Content warning: Not recommended for women who are struggling with infertility.
Pregnant women are smug. Pregnant women are obsessed with pregnancy and it’s all they can talk about. Pregnant women are self-absorbed.
All of these things are true and yet now I am seeing it from the inside everything makes so much more sense. I remember being on fieldwork back in July, sitting on the verandah of the house we were staying at in Arnhem Land, when I was only 2 months pregnant. It was my boss, my husband, and myself. We were talking about something work-related and then there was a pause. I started talking to my husband about plans for registering for the birth centre once we were back in Canberra. “Woah,” said my husband, “that was out of the blue.” Presumably because we hadn’t been talking about it previously. My boss laughed and said “Emmeline is always in that space. She just chooses to join us occasionally”.
And that is what it was like. I was on fieldwork when I found out I was pregnant. Before I knew, I was utterly absorbed in the project. At one point, my Dad asked me how many hours a week I was working. I said about 35. Then he asked me how many hours I was thinking about the project. I said every waking moment. When I found out I was pregnant, overnight the project was replaced by a new project: The baby project. My other boss was surprised at all the things I already knew about pregnancy when I had only known I was pregnant for a week. I shrugged. He didn’t understand. It was my new project. It was all-consuming. I was reading everything I could about it.
Of course, the pregnancy was all-consuming on a physical level as well as an emotional and mental one. Throwing up every day, often several times a day, requires a certain level of attention. Then at about 17 weeks the nausea faded away, and I got that second trimester energy surge I’d been promised. I was on top of the world. By then I was back in Canberra. We had a big deadline at work and I was smashing it out.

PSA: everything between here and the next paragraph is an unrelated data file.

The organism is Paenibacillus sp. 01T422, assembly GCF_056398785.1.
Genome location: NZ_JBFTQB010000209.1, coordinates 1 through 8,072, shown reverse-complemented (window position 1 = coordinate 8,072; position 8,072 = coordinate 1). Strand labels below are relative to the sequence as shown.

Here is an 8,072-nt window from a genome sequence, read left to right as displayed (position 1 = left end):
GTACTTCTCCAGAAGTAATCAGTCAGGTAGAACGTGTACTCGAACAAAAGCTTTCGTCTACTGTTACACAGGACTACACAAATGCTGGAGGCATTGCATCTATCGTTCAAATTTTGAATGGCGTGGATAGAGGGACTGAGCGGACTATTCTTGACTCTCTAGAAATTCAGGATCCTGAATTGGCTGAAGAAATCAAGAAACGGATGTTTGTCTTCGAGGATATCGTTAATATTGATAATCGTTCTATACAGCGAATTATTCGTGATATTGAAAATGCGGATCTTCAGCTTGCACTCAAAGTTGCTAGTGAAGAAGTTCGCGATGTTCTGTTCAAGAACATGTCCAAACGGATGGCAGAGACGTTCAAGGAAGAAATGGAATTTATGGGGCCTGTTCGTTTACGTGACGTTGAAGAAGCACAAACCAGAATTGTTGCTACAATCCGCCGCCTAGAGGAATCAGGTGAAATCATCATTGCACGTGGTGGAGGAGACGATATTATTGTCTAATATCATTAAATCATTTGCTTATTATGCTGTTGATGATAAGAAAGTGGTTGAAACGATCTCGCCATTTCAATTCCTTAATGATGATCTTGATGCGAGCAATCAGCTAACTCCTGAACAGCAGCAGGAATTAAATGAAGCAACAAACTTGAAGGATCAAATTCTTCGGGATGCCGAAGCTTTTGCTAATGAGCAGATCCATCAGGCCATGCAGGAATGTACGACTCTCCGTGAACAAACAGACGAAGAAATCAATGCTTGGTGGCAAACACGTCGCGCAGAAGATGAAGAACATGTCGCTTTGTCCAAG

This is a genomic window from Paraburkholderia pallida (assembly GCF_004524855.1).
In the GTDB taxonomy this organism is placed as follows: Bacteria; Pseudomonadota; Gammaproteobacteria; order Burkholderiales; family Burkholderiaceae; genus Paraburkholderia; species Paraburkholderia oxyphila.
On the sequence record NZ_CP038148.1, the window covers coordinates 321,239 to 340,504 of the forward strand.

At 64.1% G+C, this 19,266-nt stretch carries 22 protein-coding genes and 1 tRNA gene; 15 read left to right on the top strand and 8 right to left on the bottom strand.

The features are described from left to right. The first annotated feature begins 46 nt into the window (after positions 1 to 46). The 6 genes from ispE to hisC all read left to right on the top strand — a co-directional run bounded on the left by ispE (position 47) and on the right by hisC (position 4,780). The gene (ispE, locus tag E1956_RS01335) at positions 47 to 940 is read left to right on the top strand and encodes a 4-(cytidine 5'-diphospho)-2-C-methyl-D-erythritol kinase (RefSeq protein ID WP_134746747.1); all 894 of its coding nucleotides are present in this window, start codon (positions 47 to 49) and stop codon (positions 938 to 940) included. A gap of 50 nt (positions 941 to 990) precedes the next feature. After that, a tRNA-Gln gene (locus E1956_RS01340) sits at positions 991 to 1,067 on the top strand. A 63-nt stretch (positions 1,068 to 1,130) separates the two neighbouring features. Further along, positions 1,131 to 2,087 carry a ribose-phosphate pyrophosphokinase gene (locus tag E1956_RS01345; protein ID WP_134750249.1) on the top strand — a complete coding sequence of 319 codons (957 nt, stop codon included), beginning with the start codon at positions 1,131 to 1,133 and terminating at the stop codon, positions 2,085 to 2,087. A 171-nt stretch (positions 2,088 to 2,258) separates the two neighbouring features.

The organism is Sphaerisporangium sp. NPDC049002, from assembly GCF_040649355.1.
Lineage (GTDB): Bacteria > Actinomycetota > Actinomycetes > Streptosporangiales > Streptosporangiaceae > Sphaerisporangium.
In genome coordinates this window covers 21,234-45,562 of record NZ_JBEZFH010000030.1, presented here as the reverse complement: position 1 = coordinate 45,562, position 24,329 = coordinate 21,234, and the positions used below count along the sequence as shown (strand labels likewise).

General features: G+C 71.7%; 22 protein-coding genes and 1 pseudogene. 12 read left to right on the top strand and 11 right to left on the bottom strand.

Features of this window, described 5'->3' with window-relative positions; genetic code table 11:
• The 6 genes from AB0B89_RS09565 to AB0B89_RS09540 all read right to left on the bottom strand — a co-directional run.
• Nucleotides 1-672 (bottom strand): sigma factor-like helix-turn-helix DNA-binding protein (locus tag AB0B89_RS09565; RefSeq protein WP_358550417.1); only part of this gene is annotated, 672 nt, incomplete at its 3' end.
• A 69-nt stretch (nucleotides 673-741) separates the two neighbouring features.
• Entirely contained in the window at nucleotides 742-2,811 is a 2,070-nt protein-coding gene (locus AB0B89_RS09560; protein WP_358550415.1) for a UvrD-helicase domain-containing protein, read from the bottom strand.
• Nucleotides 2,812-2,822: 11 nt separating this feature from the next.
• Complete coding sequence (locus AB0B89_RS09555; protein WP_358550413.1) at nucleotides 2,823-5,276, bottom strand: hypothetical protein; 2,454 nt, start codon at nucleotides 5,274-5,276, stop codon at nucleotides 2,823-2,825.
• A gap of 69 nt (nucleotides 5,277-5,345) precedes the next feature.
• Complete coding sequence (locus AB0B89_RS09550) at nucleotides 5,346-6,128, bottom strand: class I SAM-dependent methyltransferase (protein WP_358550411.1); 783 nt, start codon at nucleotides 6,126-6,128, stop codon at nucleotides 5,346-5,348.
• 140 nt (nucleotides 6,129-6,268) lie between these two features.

It was around the time of the work deadline that I first felt the baby move. Small but unmistakeable. At the time I described it to my colleague as “like a bowel movement, but at the front”.
In meditation practices, a bell is often used to regain focus in case the mind has wandered. The purpose of the bell is to bring you back to the moment. My fetus’ movements started to act like a meditation bell. Each movement required a brief moment of attention and presence. Several times a day, I needed to inhabit my body. I also started a practice of spending about five minutes each day lying in a yoga pose and thinking about the baby. I found that if I didn’t do this, I would feel scattered and unaligned. The baby wasn’t taking up the same amount of physical energy, because I wasn’t throwing up and completely exhausted all the time, but she started demanding a lot more emotional energy. My capacity for dealing with complex emotional and social situations, already not that great due to my Asperger’s, became even more diminished as my emotional attention was funnelled into the baby.
Now I am about eight months pregnant. 36 weeks on Monday for those following along at home. It seems strange to think back to those days when I needed the fetal movements to bring me back into my body and pay attention to the baby, because these days my attention rarely leaves the baby. I have cocooned into myself. Whenever I am working or out and about, I pretty much would prefer to be lying on my bed thinking about the baby. I am finding it hard to read books or listen to podcasts that aren’t baby related. I find my conversation moving back to the baby frequently, especially when I am talking to my husband.
The meditation bell is now mental as well as physical. I have a voice in my head that pipes up “Baby” fairly regularly. Something inside me is constantly reminding me to think about the baby. Maybe that “something” could be the baby herself, using the connection between us to cut through the mental chatter and remind me to be present to what is happening inside me.
So that is who I am now. The “smug”, “self-absorbed”, “obsessed” pregnant woman. The externals haven’t changed. From the outside I look like every other annoying first-time Mum. What has changed is that I now know why pregnant women get this way. Because I know what it is like to feel life inside of you, pulling you inside of yourself like never before, so that the outside world recedes and retreats, and all that seems relevant is the universe inside you.